With that long diatribe said, I have to admit that….I…kinda…never liked the aesthetic of the original Powerpuff Girls show either. That updated UPA art style and the thick contour lines on the characters gave everything a flatness that bugged me. And I admit I’ve never been fond of UPA’s design style either. The big difference for me is that when the show first aired in 1998, no other cartoon looked anything like this (Dexter’s Laboratory is a little close, but that never fully committed to the revamped UPA style in the same way). The creator Craig McCracken made it a point to give his show a look that would make it stand out from every other cartoon on television. I respect that a lot, even if it was a design style that isn’t my cup of tea. It’s the same philosophy the creators of my beloved Nicktoons and many of McCracken’s contemporaries at Cartoon Network at the time had too. This kept things visually exciting in my opinion. Too bad this philosophy has been abandoned at current-day Cartoon Network.
Then again…they did attempt to go for something more radical in the recent past.
The one-off special “Dance Pantsed” was admittedly a more experimental venture with Kevin Dart leading the art direction (who you may know from his gorgeous background art in Steven Universe). I usually welcome this kind of experimentation in animation. In this case, however? Ehhhhh….swing and a miss. I have always found the redesigns of the girls absolutely hideous and seeing them in motion didn’t make them look any better. As a matter of fact, I thought the animation in this special, which was actually CG here, was pretty terrible. It could have been an interesting style if it was used for a brand new show with brand new characters, but it didn’t work at all for The Powerpuff Girls. It didn’t help that the script for this was insipid and unfunny. Even Dart’s usually reliable background art didn’t mix well with the characters. The pinkness of the backgrounds blended too much with the pinker-than-usual characters and their lack of contour lines made them get lost in the backgrounds in some scenes. I can’t believe this special made me appreciate the thick contour lines of the older episodes that used to drive me crazy. I think the only thing I liked about “Dance Pantsed” was that all the original voice actors reprised their roles, but that doesn’t amount to much when it’s in the service of a bad script. This ended up being one of the worst Powepuff Girls episodes I’ve ever seen.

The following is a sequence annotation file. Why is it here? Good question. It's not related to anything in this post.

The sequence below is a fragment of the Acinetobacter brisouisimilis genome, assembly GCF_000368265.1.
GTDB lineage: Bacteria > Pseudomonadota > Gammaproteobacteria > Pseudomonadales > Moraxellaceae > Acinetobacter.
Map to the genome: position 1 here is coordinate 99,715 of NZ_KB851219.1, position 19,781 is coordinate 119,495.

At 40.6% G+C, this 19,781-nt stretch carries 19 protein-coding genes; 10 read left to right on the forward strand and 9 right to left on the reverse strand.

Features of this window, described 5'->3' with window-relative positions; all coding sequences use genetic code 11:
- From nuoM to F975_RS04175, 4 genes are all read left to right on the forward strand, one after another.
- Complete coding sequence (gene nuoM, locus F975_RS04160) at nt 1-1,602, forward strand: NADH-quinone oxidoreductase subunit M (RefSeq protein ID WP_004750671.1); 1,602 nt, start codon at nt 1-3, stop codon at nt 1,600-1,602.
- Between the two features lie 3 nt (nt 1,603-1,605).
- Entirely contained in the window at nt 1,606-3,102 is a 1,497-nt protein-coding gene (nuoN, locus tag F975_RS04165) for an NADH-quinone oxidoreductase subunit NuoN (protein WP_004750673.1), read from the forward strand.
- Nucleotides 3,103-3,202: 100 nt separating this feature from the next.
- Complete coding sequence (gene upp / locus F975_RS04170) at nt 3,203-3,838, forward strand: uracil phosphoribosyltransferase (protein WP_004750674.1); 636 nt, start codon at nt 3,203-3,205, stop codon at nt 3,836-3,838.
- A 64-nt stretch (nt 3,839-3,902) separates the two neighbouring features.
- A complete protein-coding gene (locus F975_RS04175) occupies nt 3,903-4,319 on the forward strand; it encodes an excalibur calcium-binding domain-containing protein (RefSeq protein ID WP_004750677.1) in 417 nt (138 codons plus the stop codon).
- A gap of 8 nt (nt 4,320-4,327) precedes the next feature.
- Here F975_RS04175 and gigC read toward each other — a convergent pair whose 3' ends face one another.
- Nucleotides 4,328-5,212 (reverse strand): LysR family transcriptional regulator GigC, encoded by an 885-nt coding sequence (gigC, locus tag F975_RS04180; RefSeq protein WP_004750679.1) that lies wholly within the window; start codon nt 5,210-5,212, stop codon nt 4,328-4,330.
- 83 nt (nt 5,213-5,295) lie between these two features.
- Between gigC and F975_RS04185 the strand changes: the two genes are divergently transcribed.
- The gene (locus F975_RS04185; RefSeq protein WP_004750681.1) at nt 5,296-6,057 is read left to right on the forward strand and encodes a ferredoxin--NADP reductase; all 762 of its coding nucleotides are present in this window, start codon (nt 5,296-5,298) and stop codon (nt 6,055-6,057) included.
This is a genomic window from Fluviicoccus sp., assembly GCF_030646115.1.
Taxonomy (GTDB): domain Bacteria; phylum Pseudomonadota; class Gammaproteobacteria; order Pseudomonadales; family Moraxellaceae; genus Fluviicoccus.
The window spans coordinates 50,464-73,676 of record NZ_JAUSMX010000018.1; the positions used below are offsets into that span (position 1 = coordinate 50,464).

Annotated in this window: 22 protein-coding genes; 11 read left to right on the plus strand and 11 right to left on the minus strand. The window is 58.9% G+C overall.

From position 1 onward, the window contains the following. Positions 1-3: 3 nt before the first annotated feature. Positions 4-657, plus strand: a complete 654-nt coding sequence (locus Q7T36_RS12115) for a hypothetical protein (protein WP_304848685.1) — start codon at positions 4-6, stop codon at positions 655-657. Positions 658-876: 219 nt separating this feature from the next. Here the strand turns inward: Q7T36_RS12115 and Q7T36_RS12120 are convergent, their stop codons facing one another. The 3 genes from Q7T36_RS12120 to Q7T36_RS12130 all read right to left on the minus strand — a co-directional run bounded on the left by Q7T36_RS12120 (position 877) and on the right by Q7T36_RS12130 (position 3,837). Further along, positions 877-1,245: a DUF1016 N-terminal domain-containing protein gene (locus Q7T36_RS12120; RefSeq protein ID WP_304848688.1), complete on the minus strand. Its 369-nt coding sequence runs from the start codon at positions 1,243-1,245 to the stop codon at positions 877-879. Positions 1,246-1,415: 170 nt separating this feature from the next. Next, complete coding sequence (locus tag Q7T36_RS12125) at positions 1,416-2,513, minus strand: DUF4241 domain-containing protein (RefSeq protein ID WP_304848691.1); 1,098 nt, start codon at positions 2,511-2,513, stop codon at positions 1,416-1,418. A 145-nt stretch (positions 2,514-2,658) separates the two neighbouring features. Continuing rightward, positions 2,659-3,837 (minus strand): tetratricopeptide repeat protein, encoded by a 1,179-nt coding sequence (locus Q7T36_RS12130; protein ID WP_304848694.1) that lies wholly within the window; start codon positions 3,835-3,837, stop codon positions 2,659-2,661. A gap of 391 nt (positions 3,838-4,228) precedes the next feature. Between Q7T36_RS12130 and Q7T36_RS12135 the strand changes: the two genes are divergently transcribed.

Is there no pleasing me when it comes to The Powerpuff Girls? I don’t want to say no, but….no. On top the the designs that annoyed me, the animation in the clip was very stiff. And the cliche “battle of the sexes” territory that it’s treading with this “Manboy” stuff has been tread a million times before, including older episodes of the series. What I’ve seen here, along with the “Dance Pantsed” debacle, don’t convince me that any new iterations of the show could ever live up to the quality of the original run of the series. And here’s something else about that original run, 1) it went way downhill after a few years, particularly in the episodes when they switched from using paint to digital color and 2) even at its peak, The Powerpuff Girls was hit-and-miss. Isn’t one of the most famous moments in the series this song? I’ve always hated this song. Their gut-bustingly hilarious episodes (“Los Dos Mojos”, “Meet the Beat Alls”) or wonderfully action-packed episodes (“Bubblevicious”, “Stuck Up, Up and Away”) were always offset by hopelessly middle-of-the-road episodes. When it came to that era of Cartoon Cartoons, I’ve always preferred Johnny Bravo, Ed, Edd n Eddy, Courage the Cowardly Dog, Dexter’s Laboratory (although I have mixed feelings about this show too), and perhaps even Time Squad. Can you tell how excited I am for this reboot yet?
(Didn’t their theatrical movie get mixed reviews? Hey, I thought that one at least was pretty good!)